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Original Research Article

Open Access Gateway

Factors of Resilience in Informal Caregivers of People with Dementia from Integrative International Data Analysis

Joling K.J. · Windle G. · Dröes R.-M. · Meiland F. · van Hout H.P.J. · MacNeil Vroomen J. · van de Ven P.M. · Moniz-Cook E. · Woods B.

Author affiliations

Bangor University, Bangor, UK; VU University Medical Centre, Amsterdam, The Netherlands

Corresponding Author

Karlijn J. Joling

Department of General Practice and Elderly Care Medicine

VU University Medical Centre, Van der Boechorststraat 7

NL-1081 BT Amsterdam (The Netherlands)

E-Mail k.joling@vumc.nl

Related Articles for ""

Dement Geriatr Cogn Disord 2016;42:198-214

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Background/Aims: Although caring for a person with dementia can be stressful, some caregivers appear to experience few negative consequences to their well-being. This study aimed to examine what proportion of caregivers demonstrates resilience under different challenging circumstances and to identify factors related to their resilience. Methods: Baseline data from 4 studies from the Netherlands and UK among informal caregivers of people with dementia were harmonized and integrated. Caregiver resilience was defined as high levels of psychological well-being despite different types of high caregiving demands. Multivariate regression analyses identified factors significantly related to caregiver resilience. Results: The integrated data set included 15 harmonized variables with data from 1,048 caregivers facing a high care demand. The prevalence of resilience varied between 35 and 43%, depending on the demand for high care. Being a male caregiver, caring for a female, living apart from your relative, and low caregiver burden were positively related to caregiver resilience. Conclusion: Caregivers have the capacity to demonstrate resilience despite significant challenges. This study demonstrates how harmonization of data from multiple existing studies can be used to increase power and explore the consistency of findings. This contributes to a better understanding of which factors are likely to facilitate caregiver resilience and offers insights for developing services.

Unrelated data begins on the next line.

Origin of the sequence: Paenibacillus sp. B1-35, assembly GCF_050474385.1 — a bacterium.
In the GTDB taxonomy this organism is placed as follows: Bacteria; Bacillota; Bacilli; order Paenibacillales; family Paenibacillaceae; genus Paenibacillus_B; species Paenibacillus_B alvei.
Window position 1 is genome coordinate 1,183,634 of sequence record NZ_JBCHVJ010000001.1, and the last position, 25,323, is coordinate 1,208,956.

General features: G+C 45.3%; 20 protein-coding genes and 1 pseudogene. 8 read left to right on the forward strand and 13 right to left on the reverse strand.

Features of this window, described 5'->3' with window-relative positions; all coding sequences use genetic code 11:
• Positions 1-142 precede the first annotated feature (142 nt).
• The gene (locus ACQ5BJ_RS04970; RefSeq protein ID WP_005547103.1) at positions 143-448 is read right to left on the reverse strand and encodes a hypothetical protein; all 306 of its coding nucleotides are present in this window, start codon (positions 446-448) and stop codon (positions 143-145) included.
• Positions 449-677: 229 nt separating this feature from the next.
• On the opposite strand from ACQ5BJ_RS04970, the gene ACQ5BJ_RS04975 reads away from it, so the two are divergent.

© 2016 The Author(s) Published by S. Karger AG, Basel

Article / Publication Details

First-Page Preview
Abstract of Original Research Article

Received: June 10, 2016
Accepted: August 10, 2016
Published online: September 27, 2016
Issue release date: October 2016

Number of Print Pages: 17
Number of Figures: 2
Number of Tables: 4

ISSN: 1420-8008 (Print)
eISSN: 1421-9824 (Online)

For additional information: http://www.karger.com/DEM

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